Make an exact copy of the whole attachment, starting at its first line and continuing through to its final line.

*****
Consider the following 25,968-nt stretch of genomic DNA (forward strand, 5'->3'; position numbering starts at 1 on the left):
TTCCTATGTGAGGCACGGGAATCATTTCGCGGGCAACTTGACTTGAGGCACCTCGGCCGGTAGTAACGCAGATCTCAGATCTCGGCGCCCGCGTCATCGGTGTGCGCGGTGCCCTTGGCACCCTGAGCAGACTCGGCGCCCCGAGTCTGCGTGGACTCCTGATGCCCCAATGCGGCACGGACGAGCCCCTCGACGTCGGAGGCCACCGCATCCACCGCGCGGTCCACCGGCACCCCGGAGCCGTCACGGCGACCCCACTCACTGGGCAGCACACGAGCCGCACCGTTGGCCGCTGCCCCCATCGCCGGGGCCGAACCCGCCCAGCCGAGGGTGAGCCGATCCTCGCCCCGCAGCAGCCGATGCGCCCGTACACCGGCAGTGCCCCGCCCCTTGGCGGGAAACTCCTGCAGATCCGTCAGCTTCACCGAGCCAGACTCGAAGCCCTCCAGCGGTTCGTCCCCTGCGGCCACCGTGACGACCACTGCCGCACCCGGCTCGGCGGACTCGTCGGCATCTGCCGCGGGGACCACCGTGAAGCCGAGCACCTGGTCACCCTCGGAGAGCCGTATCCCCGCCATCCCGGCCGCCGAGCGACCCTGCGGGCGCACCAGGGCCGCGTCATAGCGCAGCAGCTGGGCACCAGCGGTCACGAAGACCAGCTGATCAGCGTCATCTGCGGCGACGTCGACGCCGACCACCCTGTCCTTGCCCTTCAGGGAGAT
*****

Consider the following 25,968-nt stretch of genomic DNA (forward strand, 5'->3'; position numbering starts at 1 on the left):
TTCCTATGTGAGGCACGGGAATCATTTCGCGGGCAACTTGACTTGAGGCACCTCGGCCGGTAGTAACGCAGATCTCAGATCTCGGCGCCCGCGTCATCGGTGTGCGCGGTGCCCTTGGCACCCTGAGCAGACTCGGCGCCCCGAGTCTGCGTGGACTCCTGATGCCCCAATGCGGCACGGACGAGCCCCTCGACGTCGGAGGCCACCGCATCCACCGCGCGGTCCACCGGCACCCCGGAGCCGTCACGGCGACCCCACTCACTGGGCAGCACACGAGCCGCACCGTTGGCCGCTGCCCCCATCGCCGGGGCCGAACCCGCCCAGCCGAGGGTGAGCCGATCCTCGCCCCGCAGCAGCCGATGCGCCCGTACACCGGCAGTGCCCCGCCCCTTGGCGGGAAACTCCTGCAGATCCGTCAGCTTCACCGAGCCAGACTCGAAGCCCTCCAGCGGTTCGTCCCCTGCGGCCACCGTGACGACCACTGCCGCACCCGGCTCGGCGGACTCGTCGGCATCTGCCGCGGGGACCACCGTGAAGCCGAGCACCTGGTCACCCTCGGAGAGCCGTATCCCCGCCATCCCGGCCGCCGAGCGACCCTGCGGGCGCACCAGGGCCGCGTCATAGCGCAGCAGCTGGGCACCAGCGGTCACGAAGACCAGCTGATCAGCGTCATCTGCGGCGACGTCGACGCCGACCACCCTGTCCTTGCCCTTCAGGGAGAT